People talk about retail tenants being in financial disarray and filing bankruptcy, but what about our malls and shopping centers? They are hurting, too. If their tenants are not paying rent, taxes, insurance, and utilities, this impacts landlords, who are also struggling to meet their financial obligations, including their mortgages.
Tenant Decline and Vacant Space
The percentage of the retail loans that are delinquent continues to grow and will only get worse. It is estimated that 50% of department stores in malls will close by 2021. Department stores represent about 60% of the anchor space currently in malls today. Already J.C Penny and Neiman Marcus have filed bankruptcy. Nordstrom and Macy’s are facing financial issues as well. And, though Covid-19 can be blamed for the store closures this Spring, the problems run deeper because many of these department stores and retail outlets are over leveraged and have been slow to adjust to the changing times.
Though bankruptcy will be used to sell assets, reject under-performing leases, and/or readjust over leveraged balances sheets, with debt being converted to equity, the old ways of doing business are gone and major adjustments need to be made — including reduction of square footage of current retail space and reduction of inventory with improved distribution centers. Some retail tenants have co-tenancy clauses that give them the right to rent relief or the right to break leases early if the anchor space remains vacant. Thus, vacant space and/or reduced or delinquent rent translates into delinquent mall and shopping center loans.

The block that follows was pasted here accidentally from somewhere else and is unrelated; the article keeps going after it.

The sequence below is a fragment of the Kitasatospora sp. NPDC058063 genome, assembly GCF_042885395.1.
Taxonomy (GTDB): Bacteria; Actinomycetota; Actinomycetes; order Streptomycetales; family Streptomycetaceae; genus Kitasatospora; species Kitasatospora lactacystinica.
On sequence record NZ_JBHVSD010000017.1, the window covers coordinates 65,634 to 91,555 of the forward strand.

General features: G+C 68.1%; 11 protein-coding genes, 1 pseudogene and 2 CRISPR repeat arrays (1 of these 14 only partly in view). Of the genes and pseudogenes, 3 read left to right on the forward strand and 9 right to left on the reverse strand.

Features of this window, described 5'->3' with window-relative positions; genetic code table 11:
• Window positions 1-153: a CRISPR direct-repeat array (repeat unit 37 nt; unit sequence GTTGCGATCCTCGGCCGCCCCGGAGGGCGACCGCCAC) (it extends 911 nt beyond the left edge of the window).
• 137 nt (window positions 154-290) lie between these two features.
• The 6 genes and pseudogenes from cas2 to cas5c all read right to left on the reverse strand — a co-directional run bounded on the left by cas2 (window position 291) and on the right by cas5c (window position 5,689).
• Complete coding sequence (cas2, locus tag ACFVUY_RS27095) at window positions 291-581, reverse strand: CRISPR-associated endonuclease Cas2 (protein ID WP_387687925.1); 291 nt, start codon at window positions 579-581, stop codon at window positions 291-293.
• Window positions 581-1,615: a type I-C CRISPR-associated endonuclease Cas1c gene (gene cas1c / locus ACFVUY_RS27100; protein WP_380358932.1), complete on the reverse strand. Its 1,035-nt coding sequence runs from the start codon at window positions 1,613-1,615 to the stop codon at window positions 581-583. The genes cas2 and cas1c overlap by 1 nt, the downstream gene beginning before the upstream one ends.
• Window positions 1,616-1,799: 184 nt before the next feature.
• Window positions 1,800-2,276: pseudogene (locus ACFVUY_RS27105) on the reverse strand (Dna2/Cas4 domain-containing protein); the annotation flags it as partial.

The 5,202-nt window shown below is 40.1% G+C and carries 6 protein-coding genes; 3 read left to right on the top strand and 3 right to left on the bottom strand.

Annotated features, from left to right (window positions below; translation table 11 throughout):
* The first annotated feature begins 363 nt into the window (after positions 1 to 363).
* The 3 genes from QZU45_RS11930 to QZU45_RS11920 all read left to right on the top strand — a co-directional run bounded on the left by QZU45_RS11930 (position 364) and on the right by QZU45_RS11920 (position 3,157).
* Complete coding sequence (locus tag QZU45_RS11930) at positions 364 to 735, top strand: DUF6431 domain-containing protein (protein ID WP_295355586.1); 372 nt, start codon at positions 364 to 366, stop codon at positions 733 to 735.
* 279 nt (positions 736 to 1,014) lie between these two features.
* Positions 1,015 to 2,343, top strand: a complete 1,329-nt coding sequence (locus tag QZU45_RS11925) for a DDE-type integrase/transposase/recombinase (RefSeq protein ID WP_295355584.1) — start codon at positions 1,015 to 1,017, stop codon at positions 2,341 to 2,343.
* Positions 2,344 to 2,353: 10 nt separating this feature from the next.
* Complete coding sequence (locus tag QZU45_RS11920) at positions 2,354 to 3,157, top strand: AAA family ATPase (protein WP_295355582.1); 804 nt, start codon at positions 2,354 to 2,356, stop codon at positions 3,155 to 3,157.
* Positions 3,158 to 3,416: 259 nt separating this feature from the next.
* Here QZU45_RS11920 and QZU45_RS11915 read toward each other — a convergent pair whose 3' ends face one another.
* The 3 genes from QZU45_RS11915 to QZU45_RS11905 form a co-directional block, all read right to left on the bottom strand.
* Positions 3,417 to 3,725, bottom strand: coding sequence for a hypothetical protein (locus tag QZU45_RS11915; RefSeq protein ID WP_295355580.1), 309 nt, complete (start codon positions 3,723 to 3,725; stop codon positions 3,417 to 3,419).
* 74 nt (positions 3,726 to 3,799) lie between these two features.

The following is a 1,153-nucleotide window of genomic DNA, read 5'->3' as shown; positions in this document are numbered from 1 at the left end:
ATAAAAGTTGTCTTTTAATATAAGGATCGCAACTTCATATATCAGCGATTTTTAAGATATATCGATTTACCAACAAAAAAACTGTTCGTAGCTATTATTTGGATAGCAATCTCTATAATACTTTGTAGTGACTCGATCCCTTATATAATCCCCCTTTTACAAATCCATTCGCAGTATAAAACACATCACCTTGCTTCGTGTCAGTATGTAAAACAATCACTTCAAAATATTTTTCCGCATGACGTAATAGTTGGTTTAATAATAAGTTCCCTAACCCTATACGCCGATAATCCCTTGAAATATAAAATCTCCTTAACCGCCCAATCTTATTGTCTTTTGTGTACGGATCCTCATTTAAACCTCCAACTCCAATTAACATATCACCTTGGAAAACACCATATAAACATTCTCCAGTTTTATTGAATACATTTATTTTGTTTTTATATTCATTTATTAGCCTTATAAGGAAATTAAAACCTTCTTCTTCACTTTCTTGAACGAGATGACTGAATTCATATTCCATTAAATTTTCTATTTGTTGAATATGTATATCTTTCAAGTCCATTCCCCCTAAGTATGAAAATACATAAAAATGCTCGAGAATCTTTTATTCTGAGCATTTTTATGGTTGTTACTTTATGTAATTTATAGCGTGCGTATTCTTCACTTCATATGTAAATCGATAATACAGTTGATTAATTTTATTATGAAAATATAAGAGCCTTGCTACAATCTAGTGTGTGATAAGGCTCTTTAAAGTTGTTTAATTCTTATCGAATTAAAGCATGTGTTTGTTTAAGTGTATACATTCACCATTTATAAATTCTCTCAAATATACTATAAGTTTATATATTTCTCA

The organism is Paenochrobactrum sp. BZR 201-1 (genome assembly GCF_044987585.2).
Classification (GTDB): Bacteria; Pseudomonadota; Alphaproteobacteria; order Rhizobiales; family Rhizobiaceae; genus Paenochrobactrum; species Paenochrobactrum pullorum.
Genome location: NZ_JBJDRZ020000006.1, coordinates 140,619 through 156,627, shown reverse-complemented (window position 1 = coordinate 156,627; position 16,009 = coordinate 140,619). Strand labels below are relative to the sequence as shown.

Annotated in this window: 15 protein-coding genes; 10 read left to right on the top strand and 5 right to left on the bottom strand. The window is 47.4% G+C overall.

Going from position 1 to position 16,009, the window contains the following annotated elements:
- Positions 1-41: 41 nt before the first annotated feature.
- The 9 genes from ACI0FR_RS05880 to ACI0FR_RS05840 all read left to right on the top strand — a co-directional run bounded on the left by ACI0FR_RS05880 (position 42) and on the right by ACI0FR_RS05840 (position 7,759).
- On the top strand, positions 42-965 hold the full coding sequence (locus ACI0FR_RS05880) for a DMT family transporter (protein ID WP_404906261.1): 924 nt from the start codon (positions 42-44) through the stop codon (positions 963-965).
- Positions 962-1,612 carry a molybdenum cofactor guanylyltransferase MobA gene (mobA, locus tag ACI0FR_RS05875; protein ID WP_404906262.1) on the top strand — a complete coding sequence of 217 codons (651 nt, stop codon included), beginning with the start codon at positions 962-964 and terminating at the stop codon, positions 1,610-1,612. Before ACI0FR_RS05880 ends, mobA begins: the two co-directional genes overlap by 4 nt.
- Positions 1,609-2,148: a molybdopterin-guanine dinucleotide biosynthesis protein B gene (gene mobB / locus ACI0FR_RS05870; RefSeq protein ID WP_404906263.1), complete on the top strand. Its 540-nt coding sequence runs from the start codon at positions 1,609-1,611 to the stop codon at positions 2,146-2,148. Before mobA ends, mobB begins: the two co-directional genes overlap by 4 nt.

Mall of America
One has to look no further than the Mall of America in Minneapolis, which has failed to pay its mortgage the last two months. The Mall of America is the largest shopping center in the country with a $1.4 billion mortgage and 5.6 million sq. ft. which includes more than 500 shops, 50 restaurants, an aquarium, a movie theater, and an indoor theme park. The mall has been closed since mid-March and though it notified lenders of its financial hardships, it has not yet sought a forbearance.
Chances are, without federal financial assistance, mall and shopping center owners will be unable to pay their mortgages resulting in mortgage forbearance, foreclosure, or bankruptcy. The domino effect of foreclosures and/or bankruptcies extends to the decline of properties values for the mall and shopping center and also for the surrounding area, which will then adversely affect the amount of property taxes collected by local and state governments, which then adversely affects our schools and services provided by local governments including police and fire, etc.
At the end of the day, the message is bigger than the relationship between a retail tenant and a mall/shopping center. There are short term and long-term consequences that will play out over time. For there to be a win-win situation, lenders, landlords, tenants, and local governments will need to work together to avoid a local retail/public apocalypse.